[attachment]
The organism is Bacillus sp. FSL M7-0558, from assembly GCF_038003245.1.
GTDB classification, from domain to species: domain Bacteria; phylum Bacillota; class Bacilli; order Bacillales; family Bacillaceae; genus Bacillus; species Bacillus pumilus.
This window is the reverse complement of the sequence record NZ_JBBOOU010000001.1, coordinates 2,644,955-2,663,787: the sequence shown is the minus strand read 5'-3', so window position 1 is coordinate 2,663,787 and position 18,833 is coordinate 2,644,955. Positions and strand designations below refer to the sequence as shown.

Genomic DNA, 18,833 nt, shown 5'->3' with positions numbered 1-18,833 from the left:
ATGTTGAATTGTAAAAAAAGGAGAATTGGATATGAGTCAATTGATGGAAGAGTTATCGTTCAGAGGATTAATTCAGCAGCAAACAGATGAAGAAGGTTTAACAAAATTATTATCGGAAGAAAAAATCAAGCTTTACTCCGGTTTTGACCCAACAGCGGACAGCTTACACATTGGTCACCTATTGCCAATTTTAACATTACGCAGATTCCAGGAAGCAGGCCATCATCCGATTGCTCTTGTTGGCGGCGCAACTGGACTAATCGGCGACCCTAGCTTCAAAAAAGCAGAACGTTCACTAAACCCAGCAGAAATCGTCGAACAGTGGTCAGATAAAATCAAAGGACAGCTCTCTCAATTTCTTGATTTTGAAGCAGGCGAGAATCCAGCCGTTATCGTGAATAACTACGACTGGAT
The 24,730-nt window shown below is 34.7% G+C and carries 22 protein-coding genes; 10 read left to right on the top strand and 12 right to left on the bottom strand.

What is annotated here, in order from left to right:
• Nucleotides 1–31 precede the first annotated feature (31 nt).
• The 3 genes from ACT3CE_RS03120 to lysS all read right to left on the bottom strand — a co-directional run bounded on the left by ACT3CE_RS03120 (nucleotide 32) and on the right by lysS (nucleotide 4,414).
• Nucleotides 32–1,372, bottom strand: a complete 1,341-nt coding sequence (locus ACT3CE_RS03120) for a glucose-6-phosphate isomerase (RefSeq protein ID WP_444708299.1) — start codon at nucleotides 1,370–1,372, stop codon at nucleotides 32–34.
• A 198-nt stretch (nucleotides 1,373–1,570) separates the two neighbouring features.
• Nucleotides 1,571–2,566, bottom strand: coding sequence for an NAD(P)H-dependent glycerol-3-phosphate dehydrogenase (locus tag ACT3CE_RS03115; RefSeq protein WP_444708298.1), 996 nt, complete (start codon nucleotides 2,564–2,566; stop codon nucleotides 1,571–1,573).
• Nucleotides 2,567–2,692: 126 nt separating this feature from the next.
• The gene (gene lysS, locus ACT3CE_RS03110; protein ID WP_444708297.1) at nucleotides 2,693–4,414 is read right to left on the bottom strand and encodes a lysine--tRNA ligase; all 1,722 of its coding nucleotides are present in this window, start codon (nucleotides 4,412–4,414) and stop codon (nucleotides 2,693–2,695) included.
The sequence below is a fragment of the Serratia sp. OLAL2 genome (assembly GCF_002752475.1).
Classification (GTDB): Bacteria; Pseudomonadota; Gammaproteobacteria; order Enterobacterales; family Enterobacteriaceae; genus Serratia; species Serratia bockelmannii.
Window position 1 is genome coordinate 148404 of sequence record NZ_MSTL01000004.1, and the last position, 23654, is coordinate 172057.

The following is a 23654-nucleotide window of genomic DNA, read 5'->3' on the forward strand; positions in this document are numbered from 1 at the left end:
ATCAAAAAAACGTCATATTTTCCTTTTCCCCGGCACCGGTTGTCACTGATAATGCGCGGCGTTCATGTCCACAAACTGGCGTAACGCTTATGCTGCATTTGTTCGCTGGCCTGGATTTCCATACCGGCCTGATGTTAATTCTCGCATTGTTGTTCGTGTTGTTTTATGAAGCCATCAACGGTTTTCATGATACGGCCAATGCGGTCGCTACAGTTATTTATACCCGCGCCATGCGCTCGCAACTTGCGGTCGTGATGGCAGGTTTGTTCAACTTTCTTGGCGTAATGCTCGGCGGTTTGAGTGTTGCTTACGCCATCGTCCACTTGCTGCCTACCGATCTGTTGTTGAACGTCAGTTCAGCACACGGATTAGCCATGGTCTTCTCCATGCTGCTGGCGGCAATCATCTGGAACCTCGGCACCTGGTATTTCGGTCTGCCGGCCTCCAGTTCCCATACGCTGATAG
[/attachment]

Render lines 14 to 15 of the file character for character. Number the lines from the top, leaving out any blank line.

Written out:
• The gene (gene lysS, locus ACT3CE_RS03110; protein ID WP_444708297.1) at nucleotides 2,693–4,414 is read right to left on the bottom strand and encodes a lysine--tRNA ligase; all 1,722 of its coding nucleotides are present in this window, start codon (nucleotides 4,412–4,414) and stop codon (nucleotides 2,693–2,695) included.
The sequence below is a fragment of the Serratia sp. OLAL2 genome (assembly GCF_002752475.1).